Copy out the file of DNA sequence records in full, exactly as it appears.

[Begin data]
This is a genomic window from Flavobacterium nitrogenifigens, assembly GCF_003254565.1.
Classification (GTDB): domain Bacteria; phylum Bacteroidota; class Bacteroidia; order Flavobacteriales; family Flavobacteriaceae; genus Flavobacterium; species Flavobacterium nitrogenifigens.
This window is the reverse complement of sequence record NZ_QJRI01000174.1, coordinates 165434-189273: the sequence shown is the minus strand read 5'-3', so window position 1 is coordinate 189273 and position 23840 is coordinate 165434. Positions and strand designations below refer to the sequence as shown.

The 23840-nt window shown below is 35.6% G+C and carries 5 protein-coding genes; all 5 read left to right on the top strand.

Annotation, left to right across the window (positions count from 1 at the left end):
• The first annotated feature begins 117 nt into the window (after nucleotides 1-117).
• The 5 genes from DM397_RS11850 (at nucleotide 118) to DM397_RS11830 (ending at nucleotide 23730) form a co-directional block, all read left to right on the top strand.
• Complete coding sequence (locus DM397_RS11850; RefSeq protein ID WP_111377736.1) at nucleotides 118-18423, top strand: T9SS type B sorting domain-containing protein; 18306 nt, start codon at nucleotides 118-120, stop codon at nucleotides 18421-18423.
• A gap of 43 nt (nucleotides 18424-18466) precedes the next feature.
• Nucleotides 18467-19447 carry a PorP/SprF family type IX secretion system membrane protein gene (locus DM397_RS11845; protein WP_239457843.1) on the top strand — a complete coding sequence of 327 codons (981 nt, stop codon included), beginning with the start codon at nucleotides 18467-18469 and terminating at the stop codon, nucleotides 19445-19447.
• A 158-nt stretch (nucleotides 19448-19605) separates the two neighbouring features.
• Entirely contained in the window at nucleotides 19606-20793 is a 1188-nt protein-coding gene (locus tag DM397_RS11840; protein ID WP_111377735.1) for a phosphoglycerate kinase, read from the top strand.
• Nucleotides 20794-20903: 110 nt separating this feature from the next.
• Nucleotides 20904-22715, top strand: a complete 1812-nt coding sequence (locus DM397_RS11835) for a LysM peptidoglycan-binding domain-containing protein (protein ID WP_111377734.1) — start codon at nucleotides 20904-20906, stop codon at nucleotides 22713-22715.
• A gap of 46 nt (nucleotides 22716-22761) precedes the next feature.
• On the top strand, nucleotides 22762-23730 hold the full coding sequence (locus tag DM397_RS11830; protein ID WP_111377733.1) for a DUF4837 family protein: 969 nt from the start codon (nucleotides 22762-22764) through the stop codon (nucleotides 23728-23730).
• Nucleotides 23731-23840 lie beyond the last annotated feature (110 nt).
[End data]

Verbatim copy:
This is a genomic window from Flavobacterium nitrogenifigens, assembly GCF_003254565.1.
Classification (GTDB): domain Bacteria; phylum Bacteroidota; class Bacteroidia; order Flavobacteriales; family Flavobacteriaceae; genus Flavobacterium; species Flavobacterium nitrogenifigens.
This window is the reverse complement of sequence record NZ_QJRI01000174.1, coordinates 165434-189273: the sequence shown is the minus strand read 5'-3', so window position 1 is coordinate 189273 and position 23840 is coordinate 165434. Positions and strand designations below refer to the sequence as shown.

The 23840-nt window shown below is 35.6% G+C and carries 5 protein-coding genes; all 5 read left to right on the top strand.

Annotation, left to right across the window (positions count from 1 at the left end):
• The first annotated feature begins 117 nt into the window (after nucleotides 1-117).
• The 5 genes from DM397_RS11850 (at nucleotide 118) to DM397_RS11830 (ending at nucleotide 23730) form a co-directional block, all read left to right on the top strand.
• Complete coding sequence (locus DM397_RS11850; RefSeq protein ID WP_111377736.1) at nucleotides 118-18423, top strand: T9SS type B sorting domain-containing protein; 18306 nt, start codon at nucleotides 118-120, stop codon at nucleotides 18421-18423.
• A gap of 43 nt (nucleotides 18424-18466) precedes the next feature.
• Nucleotides 18467-19447 carry a PorP/SprF family type IX secretion system membrane protein gene (locus DM397_RS11845; protein WP_239457843.1) on the top strand — a complete coding sequence of 327 codons (981 nt, stop codon included), beginning with the start codon at nucleotides 18467-18469 and terminating at the stop codon, nucleotides 19445-19447.
• A 158-nt stretch (nucleotides 19448-19605) separates the two neighbouring features.
• Entirely contained in the window at nucleotides 19606-20793 is a 1188-nt protein-coding gene (locus tag DM397_RS11840; protein ID WP_111377735.1) for a phosphoglycerate kinase, read from the top strand.
• Nucleotides 20794-20903: 110 nt separating this feature from the next.
• Nucleotides 20904-22715, top strand: a complete 1812-nt coding sequence (locus DM397_RS11835) for a LysM peptidoglycan-binding domain-containing protein (protein ID WP_111377734.1) — start codon at nucleotides 20904-20906, stop codon at nucleotides 22713-22715.
• A gap of 46 nt (nucleotides 22716-22761) precedes the next feature.
• On the top strand, nucleotides 22762-23730 hold the full coding sequence (locus tag DM397_RS11830; protein ID WP_111377733.1) for a DUF4837 family protein: 969 nt from the start codon (nucleotides 22762-22764) through the stop codon (nucleotides 23728-23730).
• Nucleotides 23731-23840 lie beyond the last annotated feature (110 nt).